Eventually the freedom to create proved too compelling not just for executives, but also for directors and actors. As Sopranos creator David Chase explained it to Biskind, “On network, everybody says exactly what they’re thinking at all times. I wanted my characters to be telling lies.” Oh well, it’s a good thing Chase didn’t want to work with the all-powerful networks, and that is so because they weren’t interested in him either. Fox, among others, turned down Sopranos pre-pilot, only for the more courageous and tasteful HBO (it could already claim quality shows like The Larry Sanders Show, Tanner ’88, and Oz) to eventually pick it up, albeit after leaving Chase hanging for ten months. The future of business is opaque, and television is most certainly not an exception to this truth.
Where it gets interesting is that while HBO’s executives gradually developed a reputation for picking quality hits (think Sopranos yet again, the all-time great The Wire, Sex and the City, etc. etc.), Biskind reports that it rejected Mad Men, Yellowstone, and House of Cards, among others. Biskind adds that HBO could have purchased Netflix for $2 billion way back when. As this review is being written, Netflix’s market cap is $245 billion…
Importantly, it’s not just HBO’s misses that tell a bigger story about the extraordinary folly of antitrust. This story is much better known, but Biskind adds to Blockbuster Video’s ignominy with his line that the former video rental giant “just laughed” a desperate-for-a-buyer Netflix “out of its offices.” Notable here is that Amazon’s Jeff Bezos low-balled Netflix too, but did so when Amazon itself was struggling to survive in an office “filled with desks made of old doors sitting on sawhorses in a second-floor walk-up located in a seedy Seattle neighborhood squeezed between pawn and porn shops.” Would current FCC Chair Lina Khan (who hates “big” more than most) have blocked Amazon’s purchase of Netflix back in the 1990s? It’s worth asking.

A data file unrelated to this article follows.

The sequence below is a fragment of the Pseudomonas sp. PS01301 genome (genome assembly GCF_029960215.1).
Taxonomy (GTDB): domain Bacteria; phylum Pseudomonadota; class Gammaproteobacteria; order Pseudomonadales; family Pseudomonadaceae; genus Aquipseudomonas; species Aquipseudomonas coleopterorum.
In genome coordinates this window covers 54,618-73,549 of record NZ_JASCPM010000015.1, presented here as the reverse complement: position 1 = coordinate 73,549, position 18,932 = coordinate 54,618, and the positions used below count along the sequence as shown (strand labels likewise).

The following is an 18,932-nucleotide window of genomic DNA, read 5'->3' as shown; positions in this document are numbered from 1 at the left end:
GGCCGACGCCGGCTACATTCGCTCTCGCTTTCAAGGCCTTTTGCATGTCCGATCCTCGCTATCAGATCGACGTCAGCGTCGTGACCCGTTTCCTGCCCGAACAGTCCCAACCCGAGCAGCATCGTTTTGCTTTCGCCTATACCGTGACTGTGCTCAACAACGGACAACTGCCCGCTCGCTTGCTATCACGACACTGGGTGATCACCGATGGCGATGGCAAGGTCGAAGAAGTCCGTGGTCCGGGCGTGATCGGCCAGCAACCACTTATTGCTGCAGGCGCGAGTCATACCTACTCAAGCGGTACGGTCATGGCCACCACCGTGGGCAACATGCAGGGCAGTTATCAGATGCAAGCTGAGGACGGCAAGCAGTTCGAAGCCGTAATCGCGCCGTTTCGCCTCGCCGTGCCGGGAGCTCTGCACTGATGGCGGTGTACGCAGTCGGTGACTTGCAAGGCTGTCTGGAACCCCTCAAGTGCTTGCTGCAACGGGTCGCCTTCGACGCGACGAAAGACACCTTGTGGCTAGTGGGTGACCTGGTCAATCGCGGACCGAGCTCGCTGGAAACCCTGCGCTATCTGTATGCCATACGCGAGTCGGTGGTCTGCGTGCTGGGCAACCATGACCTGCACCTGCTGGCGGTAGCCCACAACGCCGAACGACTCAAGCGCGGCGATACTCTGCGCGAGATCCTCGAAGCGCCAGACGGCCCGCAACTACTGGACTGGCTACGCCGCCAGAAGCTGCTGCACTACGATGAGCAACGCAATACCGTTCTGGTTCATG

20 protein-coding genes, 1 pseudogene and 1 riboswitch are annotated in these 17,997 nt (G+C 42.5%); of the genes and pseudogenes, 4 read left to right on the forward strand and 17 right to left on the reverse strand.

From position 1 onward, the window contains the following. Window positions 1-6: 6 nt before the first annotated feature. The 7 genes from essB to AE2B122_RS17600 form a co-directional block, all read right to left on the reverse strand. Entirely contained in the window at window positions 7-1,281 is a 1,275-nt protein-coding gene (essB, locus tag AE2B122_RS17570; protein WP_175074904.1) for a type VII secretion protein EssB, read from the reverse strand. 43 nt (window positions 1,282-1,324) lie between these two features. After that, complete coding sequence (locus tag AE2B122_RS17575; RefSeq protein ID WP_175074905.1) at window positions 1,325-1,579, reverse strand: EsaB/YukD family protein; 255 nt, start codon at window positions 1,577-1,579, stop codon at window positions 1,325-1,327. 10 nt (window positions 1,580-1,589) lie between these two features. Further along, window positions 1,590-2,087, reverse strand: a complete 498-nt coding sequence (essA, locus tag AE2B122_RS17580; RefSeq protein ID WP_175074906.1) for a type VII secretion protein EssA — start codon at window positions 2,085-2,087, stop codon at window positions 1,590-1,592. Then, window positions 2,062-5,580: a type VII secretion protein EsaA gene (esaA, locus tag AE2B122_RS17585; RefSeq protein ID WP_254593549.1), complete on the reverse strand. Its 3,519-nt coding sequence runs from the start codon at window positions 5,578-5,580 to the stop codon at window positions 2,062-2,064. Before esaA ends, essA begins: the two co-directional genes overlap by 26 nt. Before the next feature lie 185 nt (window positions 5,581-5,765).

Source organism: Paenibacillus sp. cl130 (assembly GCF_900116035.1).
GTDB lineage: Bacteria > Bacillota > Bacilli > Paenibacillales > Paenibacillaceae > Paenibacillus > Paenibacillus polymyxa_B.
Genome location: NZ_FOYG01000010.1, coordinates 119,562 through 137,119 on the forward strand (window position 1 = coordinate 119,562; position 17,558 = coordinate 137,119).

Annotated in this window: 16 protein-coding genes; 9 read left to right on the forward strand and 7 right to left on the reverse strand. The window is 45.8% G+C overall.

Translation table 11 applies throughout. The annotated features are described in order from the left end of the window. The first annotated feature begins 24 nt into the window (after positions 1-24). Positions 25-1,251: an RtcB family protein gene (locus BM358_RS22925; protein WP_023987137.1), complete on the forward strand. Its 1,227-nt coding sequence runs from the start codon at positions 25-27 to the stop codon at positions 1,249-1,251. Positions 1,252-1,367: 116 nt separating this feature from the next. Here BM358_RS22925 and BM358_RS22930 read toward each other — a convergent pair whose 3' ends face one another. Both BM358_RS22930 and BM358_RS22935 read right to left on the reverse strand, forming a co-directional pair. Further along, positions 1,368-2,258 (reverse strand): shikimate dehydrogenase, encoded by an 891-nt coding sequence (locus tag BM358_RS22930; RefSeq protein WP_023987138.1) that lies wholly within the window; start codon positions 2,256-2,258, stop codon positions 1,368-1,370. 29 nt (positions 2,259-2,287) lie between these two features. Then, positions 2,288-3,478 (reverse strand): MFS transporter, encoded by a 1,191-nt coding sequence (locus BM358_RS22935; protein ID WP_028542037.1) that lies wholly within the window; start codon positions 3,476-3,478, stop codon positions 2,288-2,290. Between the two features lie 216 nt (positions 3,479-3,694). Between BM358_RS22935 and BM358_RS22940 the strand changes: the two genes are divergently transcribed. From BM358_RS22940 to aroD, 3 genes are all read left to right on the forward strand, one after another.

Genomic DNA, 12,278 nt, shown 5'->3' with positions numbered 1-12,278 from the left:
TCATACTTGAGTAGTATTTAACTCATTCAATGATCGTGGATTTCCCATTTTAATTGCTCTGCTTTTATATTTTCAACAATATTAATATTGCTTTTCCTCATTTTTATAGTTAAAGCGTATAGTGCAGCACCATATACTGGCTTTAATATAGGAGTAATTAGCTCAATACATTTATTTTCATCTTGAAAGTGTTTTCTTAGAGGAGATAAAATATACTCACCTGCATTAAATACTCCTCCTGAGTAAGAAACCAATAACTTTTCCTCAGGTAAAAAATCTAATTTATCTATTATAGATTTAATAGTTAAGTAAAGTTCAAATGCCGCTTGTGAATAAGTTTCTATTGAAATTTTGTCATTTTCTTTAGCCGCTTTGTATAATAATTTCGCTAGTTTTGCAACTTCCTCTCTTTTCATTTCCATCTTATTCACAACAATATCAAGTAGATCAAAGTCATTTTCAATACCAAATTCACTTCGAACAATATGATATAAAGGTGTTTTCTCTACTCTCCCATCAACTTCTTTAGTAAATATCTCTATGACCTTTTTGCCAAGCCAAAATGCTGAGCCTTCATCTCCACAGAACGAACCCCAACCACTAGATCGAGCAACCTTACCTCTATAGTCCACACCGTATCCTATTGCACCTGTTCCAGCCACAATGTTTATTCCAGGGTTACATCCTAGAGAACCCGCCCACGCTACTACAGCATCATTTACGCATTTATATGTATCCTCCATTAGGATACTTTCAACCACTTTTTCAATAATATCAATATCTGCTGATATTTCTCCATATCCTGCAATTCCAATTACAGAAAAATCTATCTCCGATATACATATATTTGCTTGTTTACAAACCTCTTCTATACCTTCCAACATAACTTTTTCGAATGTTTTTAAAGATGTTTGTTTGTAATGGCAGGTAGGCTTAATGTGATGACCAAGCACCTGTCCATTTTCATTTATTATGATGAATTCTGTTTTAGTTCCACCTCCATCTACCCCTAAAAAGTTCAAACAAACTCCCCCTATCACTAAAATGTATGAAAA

Back to HBO vis-à-vis Netflix, onetime HBO and eventual Time Warner CEO Jeff Bewkes, when asked about Netflix in 2010, observed that “it’s a little bit like – is the Albanian army going to take over the world? I don’t think so.” Oh well.
As always, the stories of misses are endless. While F/X green lit successes like The Shield, Nip/Tuck and Justified (WAY too many holes in season one’s stories for me to watch beyond it), it passed on Vince Gilligan’s Breaking Bad in favor of Courtney Cox’s impressively awful Dirt. F/X did green light The Americans, only for Biskind to report that no less than Steven Spielberg removed his name as producer of same given his deeply held view that Matthew Rhys was wrong for the role of Philip Jennings.
Back to Breaking Bad, it should be said in defense of F/X’s pass that the show wasn’t initially a hit. Indeed, further evidence of just how unpredictable the future is comes care of Netflix yet again. Biskind reports that by 2010 “AMC was ready to call it quits” on Breaking Bad after three seasons, but to its everlasting luck Sony stepped in with outside financing for two more. In 2013, the season finale of the show could claim over 10 million viewers. What happened? Why was a well-regarded but not-so-popular show suddenly heavily watched by 21st century standards? Think Netflix and the relentless streaming of shows by subscribers. The proverbial Albanian army made Breaking Bad, and eventually many more shows. That few to no one could predict Breaking Bad’s fortunes just speaks yet again to the utter foolishness of antitrust: the simple truth is that few other than Reed Hastings and Marc Randolph could see ahead to what a powerful impact streaming would have on television. Notable here is that even Hastings and Randolph were more than a bit blind as evidenced by how willing they were to sell their once ridiculed service to Amazon, Blockbuster, and HBO.